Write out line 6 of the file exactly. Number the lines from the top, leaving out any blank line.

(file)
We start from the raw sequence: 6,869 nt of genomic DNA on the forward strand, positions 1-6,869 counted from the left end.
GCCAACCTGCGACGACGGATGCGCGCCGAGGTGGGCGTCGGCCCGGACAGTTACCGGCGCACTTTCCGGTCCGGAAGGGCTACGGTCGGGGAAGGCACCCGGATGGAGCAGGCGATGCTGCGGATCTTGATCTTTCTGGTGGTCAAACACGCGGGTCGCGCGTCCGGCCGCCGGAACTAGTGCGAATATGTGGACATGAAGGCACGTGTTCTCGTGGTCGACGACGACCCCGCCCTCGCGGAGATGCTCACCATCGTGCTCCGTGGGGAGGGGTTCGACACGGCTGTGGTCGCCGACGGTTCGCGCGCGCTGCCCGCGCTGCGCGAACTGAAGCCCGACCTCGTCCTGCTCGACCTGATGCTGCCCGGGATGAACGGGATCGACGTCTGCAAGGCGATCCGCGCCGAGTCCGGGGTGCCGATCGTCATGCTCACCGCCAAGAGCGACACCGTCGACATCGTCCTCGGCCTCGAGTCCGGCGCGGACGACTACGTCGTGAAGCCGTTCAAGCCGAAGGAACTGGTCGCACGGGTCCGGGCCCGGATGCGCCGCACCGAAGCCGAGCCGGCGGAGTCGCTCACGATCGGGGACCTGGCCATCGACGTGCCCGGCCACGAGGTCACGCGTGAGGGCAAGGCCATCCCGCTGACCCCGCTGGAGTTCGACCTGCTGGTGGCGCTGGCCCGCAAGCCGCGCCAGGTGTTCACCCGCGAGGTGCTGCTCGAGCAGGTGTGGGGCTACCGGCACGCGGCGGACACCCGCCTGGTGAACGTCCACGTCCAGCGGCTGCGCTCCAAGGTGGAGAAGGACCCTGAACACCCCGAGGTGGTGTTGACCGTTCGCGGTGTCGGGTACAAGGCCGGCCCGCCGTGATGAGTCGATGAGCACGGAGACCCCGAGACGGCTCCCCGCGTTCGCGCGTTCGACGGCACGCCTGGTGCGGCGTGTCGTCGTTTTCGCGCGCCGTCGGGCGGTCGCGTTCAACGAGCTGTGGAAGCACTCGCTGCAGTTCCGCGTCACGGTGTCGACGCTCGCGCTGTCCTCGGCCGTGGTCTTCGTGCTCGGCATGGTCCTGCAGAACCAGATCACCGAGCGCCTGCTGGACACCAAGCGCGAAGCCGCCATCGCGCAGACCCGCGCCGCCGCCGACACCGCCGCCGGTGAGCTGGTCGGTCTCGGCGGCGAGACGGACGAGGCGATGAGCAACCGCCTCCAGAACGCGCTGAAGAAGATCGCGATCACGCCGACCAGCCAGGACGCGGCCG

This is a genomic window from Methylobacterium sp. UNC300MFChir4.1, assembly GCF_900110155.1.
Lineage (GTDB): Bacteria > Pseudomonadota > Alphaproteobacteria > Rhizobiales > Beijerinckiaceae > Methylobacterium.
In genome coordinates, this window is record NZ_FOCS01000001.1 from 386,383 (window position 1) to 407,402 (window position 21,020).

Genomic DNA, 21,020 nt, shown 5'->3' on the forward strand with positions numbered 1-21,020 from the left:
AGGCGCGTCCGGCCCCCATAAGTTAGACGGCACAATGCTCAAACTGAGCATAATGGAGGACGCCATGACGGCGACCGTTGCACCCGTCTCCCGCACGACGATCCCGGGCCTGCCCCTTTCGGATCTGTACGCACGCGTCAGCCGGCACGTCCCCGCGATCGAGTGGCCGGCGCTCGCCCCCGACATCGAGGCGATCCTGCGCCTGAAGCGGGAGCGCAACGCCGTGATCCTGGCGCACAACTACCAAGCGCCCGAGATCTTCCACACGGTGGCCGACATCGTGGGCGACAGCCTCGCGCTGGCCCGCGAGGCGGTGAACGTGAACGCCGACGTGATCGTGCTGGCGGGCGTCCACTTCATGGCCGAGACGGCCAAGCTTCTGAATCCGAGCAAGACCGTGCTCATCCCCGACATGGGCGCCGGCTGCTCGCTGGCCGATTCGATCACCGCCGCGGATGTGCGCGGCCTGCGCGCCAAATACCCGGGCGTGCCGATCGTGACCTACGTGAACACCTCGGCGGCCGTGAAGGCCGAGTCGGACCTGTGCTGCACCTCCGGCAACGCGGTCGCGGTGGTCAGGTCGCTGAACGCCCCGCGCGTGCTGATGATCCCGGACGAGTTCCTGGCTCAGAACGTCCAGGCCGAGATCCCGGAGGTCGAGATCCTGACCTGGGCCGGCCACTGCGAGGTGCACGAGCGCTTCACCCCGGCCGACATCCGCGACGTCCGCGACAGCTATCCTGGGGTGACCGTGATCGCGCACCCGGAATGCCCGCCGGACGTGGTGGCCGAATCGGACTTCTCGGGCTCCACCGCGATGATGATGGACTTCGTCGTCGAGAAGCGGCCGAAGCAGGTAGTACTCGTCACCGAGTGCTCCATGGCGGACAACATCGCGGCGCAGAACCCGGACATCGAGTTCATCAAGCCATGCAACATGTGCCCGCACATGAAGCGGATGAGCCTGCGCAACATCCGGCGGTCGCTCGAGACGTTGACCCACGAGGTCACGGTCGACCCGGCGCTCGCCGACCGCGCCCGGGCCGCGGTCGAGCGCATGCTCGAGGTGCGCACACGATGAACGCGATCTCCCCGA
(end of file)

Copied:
Genomic DNA, 21,020 nt, shown 5'->3' on the forward strand with positions numbered 1-21,020 from the left: